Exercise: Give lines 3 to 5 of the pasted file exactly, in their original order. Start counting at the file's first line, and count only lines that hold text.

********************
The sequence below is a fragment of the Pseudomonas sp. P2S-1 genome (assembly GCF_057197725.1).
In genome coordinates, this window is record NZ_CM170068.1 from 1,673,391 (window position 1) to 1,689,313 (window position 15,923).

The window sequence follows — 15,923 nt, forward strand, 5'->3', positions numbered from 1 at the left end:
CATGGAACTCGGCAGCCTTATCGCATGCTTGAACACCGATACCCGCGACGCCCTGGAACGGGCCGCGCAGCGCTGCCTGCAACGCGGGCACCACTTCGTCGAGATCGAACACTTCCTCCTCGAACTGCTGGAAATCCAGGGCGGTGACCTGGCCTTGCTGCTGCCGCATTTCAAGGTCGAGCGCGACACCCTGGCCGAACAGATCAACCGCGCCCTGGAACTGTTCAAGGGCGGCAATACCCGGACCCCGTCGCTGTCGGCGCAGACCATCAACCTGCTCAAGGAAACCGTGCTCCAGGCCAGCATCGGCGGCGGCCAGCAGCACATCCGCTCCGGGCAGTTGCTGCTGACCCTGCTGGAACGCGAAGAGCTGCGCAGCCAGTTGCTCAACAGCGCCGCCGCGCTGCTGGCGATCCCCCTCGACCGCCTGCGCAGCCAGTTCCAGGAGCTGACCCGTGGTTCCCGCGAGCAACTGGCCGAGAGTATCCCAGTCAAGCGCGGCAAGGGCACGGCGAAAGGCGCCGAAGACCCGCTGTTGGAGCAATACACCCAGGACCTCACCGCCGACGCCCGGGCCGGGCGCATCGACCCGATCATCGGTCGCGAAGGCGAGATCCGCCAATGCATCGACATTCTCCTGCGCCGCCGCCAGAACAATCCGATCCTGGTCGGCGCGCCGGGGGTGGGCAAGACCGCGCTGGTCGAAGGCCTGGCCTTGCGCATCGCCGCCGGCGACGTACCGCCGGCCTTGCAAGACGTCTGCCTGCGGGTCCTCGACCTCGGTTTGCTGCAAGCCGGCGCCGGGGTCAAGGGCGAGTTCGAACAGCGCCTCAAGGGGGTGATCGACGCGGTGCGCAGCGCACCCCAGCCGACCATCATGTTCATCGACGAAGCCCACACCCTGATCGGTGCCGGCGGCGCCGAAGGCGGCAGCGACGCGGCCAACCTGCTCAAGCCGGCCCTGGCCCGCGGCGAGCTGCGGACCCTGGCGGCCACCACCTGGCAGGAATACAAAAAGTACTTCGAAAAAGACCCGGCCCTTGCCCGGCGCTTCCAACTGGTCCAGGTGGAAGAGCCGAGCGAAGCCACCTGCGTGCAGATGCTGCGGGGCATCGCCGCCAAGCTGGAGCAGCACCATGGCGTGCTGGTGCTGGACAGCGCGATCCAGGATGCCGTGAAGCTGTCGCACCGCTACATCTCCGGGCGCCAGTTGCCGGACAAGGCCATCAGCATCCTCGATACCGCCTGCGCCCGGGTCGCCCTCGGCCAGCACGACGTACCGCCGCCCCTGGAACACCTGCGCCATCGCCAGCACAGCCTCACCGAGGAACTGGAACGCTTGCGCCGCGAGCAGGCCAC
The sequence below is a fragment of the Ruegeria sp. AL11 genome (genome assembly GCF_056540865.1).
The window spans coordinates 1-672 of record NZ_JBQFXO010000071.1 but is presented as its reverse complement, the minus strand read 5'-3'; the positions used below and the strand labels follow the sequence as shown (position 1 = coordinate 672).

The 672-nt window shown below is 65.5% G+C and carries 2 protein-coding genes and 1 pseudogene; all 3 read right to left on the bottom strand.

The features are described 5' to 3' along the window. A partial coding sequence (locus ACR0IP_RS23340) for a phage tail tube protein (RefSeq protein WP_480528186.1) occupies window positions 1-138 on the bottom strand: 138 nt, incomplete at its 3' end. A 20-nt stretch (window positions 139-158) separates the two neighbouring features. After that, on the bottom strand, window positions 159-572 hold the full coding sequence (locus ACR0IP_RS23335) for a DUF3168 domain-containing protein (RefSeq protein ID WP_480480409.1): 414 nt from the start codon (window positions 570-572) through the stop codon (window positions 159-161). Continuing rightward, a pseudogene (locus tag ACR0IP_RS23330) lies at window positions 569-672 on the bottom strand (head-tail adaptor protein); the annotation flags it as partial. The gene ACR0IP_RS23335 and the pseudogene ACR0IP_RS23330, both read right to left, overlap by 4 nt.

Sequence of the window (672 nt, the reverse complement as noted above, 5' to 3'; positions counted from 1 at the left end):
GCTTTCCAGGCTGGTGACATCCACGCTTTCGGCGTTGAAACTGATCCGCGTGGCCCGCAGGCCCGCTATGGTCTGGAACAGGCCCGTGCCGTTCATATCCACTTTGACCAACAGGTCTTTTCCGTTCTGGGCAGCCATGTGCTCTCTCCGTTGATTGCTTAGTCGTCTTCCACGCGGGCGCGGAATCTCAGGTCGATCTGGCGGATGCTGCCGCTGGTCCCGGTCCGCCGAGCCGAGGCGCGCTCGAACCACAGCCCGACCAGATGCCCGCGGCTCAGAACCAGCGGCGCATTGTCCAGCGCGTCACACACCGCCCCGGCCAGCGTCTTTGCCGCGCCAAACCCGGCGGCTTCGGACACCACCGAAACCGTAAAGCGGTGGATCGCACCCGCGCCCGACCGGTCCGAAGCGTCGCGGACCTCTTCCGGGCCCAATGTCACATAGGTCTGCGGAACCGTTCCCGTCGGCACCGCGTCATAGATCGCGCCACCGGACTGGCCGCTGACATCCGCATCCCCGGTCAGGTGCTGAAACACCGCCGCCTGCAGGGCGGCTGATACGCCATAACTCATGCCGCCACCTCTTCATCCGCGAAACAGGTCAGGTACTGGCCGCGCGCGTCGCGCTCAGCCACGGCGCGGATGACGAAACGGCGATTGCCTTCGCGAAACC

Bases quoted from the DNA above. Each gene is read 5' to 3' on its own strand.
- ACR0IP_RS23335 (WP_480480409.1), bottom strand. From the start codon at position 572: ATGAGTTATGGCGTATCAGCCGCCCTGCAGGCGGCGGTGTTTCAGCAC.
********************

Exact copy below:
The window sequence follows — 15,923 nt, forward strand, 5'->3', positions numbered from 1 at the left end:
CATGGAACTCGGCAGCCTTATCGCATGCTTGAACACCGATACCCGCGACGCCCTGGAACGGGCCGCGCAGCGCTGCCTGCAACGCGGGCACCACTTCGTCGAGATCGAACACTTCCTCCTCGAACTGCTGGAAATCCAGGGCGGTGACCTGGCCTTGCTGCTGCCGCATTTCAAGGTCGAGCGCGACACCCTGGCCGAACAGATCAACCGCGCCCTGGAACTGTTCAAGGGCGGCAATACCCGGACCCCGTCGCTGTCGGCGCAGACCATCAACCTGCTCAAGGAAACCGTGCTCCAGGCCAGCATCGGCGGCGGCCAGCAGCACATCCGCTCCGGGCAGTTGCTGCTGACCCTGCTGGAACGCGAAGAGCTGCGCAGCCAGTTGCTCAACAGCGCCGCCGCGCTGCTGGCGATCCCCCTCGACCGCCTGCGCAGCCAGTTCCAGGAGCTGACCCGTGGTTCCCGCGAGCAACTGGCCGAGAGTATCCCAGTCAAGCGCGGCAAGGGCACGGCGAAAGGCGCCGAAGACCCGCTGTTGGAGCAATACACCCAGGACCTCACCGCCGACGCCCGGGCCGGGCGCATCGACCCGATCATCGGTCGCGAAGGCGAGATCCGCCAATGCATCGACATTCTCCTGCGCCGCCGCCAGAACAATCCGATCCTGGTCGGCGCGCCGGGGGTGGGCAAGACCGCGCTGGTCGAAGGCCTGGCCTTGCGCATCGCCGCCGGCGACGTACCGCCGGCCTTGCAAGACGTCTGCCTGCGGGTCCTCGACCTCGGTTTGCTGCAAGCCGGCGCCGGGGTCAAGGGCGAGTTCGAACAGCGCCTCAAGGGGGTGATCGACGCGGTGCGCAGCGCACCCCAGCCGACCATCATGTTCATCGACGAAGCCCACACCCTGATCGGTGCCGGCGGCGCCGAAGGCGGCAGCGACGCGGCCAACCTGCTCAAGCCGGCCCTGGCCCGCGGCGAGCTGCGGACCCTGGCGGCCACCACCTGGCAGGAATACAAAAAGTACTTCGAAAAAGACCCGGCCCTTGCCCGGCGCTTCCAACTGGTCCAGGTGGAAGAGCCGAGCGAAGCCACCTGCGTGCAGATGCTGCGGGGCATCGCCGCCAAGCTGGAGCAGCACCATGGCGTGCTGGTGCTGGACAGCGCGATCCAGGATGCCGTGAAGCTGTCGCACCGCTACATCTCCGGGCGCCAGTTGCCGGACAAGGCCATCAGCATCCTCGATACCGCCTGCGCCCGGGTCGCCCTCGGCCAGCACGACGTACCGCCGCCCCTGGAACACCTGCGCCATCGCCAGCACAGCCTCACCGAGGAACTGGAACGCTTGCGCCGCGAGCAGGCCAC
The sequence below is a fragment of the Ruegeria sp. AL11 genome (genome assembly GCF_056540865.1).